Almost a year ago, I sat in the extraordinary African chambers of the courts of Senegal and watched as Hissène Habré, the former president of Chad, was convicted of multiple war crimes, crimes against humanity and acts of torture.
The judgment was hailed as a victory for international criminal justice. It was the first time a national court had used principles of universal jurisdiction to prosecute a former head of state for crimes of this nature.
After hearing detailed, horrific accounts of rape and sexual slavery, the judges added sexual violence to Habré’s charge sheet. One shocking testimony came from Khadidja Zidane, who explained how, almost 30 years earlier, Habré had summoned her from prison to the presidential palace and raped her.
Habré was convicted of half a dozen crimes under international law, including rape and sexual slavery as a crime against humanity. The conviction reflected not only the mass rape and sexual slavery his security forces committed in prisons and military camps, but what Habré had done to Zidane in the presidential palace. This was an extraordinary conviction. Normally, high-level defendants in war crimes cases are charged with responsibility for the acts of their subordinates, not their own.Last month, Judge Ougadeye Wafi upheld all convictions against Habré except one. All the sentences for the mass sexual violence committed by his security forces were maintained, but Habré was acquitted of raping Zidane. The appeals court took pains to emphasise that the acquittal was a procedural matter and did not reflect on Zidane’s credibility. It said the new facts Zidane offered in her trial testimony came too late to be included within the new charges of sexual violence, so they could not serve as the basis for a conviction.
The appeals decision was seen as a victory. However, Habré’s rape acquittal should not be allowed to pass unnoticed. It not only sheds light on Senegalese criminal procedure, it also reveals some persistent and paradoxical truths about sexual crimes: not least that it is often difficult for survivors to come forward in a clear and timely way, and that these cases require sensitive investigation from the start.
Survivors of sexual violence face several challenges when considering whether to disclose their experiences. These are intimate crimes, often imbued with a sense of shame. Many survivors fear stigmatisation, harassment, blame or retaliation. Many need psychosocial support, medical care, safe shelter. Many risk losing their spouses. For all these reasons, disclosure of sexual violence can require time and supportive conditions.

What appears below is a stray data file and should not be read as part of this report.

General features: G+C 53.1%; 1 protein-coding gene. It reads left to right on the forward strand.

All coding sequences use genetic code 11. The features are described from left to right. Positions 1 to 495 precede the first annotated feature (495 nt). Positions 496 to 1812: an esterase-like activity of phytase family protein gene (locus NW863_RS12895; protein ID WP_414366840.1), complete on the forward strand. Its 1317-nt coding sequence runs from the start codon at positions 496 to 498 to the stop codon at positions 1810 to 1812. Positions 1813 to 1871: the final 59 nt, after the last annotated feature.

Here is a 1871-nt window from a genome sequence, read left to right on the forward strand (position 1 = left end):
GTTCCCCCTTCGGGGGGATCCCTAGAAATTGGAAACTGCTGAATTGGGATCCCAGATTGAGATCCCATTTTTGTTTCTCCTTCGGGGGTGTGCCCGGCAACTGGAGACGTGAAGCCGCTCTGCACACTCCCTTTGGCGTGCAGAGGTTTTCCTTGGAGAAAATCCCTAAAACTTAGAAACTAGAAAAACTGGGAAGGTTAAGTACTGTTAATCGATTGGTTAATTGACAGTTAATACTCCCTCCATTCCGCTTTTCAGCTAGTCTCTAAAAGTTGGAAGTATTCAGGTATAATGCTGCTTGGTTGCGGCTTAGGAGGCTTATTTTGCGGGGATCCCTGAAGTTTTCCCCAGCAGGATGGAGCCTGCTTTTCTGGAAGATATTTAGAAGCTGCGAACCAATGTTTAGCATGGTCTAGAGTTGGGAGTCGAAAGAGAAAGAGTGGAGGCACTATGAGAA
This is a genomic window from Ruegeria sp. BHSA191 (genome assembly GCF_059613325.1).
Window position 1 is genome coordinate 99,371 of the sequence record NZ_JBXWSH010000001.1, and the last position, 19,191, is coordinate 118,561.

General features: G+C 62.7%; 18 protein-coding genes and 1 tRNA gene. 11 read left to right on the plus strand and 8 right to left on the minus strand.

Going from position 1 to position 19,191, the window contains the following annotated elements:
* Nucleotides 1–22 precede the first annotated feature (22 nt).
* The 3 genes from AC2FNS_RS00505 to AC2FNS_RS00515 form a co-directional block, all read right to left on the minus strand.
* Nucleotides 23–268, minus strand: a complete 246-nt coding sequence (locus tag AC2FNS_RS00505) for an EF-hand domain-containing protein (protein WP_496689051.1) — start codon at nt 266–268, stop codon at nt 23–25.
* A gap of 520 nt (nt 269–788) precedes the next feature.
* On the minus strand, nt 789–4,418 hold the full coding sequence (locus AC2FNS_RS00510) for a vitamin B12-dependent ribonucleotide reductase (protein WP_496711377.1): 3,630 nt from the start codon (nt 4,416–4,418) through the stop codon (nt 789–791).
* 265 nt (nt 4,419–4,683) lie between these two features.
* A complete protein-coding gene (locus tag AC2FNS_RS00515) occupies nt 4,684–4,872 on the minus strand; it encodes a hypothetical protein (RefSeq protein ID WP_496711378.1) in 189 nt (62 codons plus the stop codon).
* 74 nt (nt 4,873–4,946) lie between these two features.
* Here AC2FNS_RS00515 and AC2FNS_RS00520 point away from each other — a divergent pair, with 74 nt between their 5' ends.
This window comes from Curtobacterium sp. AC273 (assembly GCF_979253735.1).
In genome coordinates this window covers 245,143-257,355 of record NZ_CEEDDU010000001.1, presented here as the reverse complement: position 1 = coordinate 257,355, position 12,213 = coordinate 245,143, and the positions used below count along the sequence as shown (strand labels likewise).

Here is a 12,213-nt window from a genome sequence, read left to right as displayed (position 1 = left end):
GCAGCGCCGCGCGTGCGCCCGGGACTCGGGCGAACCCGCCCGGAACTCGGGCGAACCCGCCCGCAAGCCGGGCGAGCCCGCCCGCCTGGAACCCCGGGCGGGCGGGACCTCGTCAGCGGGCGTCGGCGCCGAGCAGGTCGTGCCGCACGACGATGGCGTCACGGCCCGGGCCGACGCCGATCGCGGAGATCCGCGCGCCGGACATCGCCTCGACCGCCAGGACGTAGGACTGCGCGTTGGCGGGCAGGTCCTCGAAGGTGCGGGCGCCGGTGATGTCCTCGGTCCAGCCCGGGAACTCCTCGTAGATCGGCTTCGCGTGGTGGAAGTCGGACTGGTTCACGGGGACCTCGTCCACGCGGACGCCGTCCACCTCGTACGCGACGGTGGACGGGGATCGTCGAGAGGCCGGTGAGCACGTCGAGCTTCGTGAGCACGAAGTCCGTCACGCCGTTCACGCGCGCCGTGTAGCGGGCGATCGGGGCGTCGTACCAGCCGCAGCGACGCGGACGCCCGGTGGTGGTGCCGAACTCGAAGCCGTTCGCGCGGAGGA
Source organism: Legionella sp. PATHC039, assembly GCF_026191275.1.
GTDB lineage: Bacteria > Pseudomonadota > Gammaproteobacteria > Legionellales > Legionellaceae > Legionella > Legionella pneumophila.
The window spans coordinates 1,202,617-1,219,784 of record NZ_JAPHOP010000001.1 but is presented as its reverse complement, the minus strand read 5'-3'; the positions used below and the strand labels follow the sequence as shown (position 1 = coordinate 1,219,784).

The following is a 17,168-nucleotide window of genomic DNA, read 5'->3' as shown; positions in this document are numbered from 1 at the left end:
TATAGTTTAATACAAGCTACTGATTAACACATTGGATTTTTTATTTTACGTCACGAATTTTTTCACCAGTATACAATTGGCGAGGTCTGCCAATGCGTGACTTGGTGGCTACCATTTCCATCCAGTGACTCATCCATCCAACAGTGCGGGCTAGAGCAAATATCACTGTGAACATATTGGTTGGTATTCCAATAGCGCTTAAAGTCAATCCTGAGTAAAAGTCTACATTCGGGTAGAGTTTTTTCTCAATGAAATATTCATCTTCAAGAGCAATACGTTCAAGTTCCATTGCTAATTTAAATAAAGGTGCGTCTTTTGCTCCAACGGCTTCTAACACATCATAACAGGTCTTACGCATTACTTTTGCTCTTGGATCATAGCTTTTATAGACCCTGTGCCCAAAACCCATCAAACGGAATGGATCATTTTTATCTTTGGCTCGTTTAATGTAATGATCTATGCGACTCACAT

Our legal processes are not built that way. Despite having decades of jurisprudence establishing forms of sexual violence as war crimes, crimes against humanity and acts of genocide, we still often fail to support disclosure from the beginning of these investigations. In this case, it is easy to imagine why the Chadian police or the Senegalese investigating judges did not question Habré’s victims about intimate violations more thoroughly. They are largely untrained about gender-based violence, and broaching the subject of rape is still seen as taboo.
This mistake has been made in other courts, too. Sexual violence charges have been added retrospectively in cases before the international criminal tribunal for Rwanda and at the international criminal court. Slowly, though, we are learning. In 2014, the prosecutor of the international criminal court released guidance on considering sexual and gender-based crimes at every stage of investigation and prosecution. But these guidelines are not easily accessed or applied by national courts, particularly where evidentiary rules and processes may differ.
At the extraordinary African chambers in Dakar, the judge was gentle and encouraging when questioning Zidane at trial, but it was too late.
Perhaps we can take Habré’s rape acquittal at face value. The appeal court held that the relevant facts had not been raised when the investigating judges were determining the factual bounds of the case, and under Senegalese procedural law they could not therefore be used.
Equally, perhaps this is not just a procedural issue. Perhaps it is about how gender inequality and stigma make it tremendously difficult for some survivors of sexual violence to speak out, much less have confidence that criminal justice institutions will support them. Either investigations practice must be improved to explore these crimes sensitively from the moment evidence collection begins, or trial procedures must allow for the possibility that victims may not disclose neatly or “on time”. Or both.
Either way, Zidane’s testimony was not in vain. After decades of silence, she confronted her former president in court. She told the trial judges what he did to her, and the whole world heard.
• Kim Thuy Seelinger directs the sexual violence programme at the Human Rights Center, University of California, Berkeley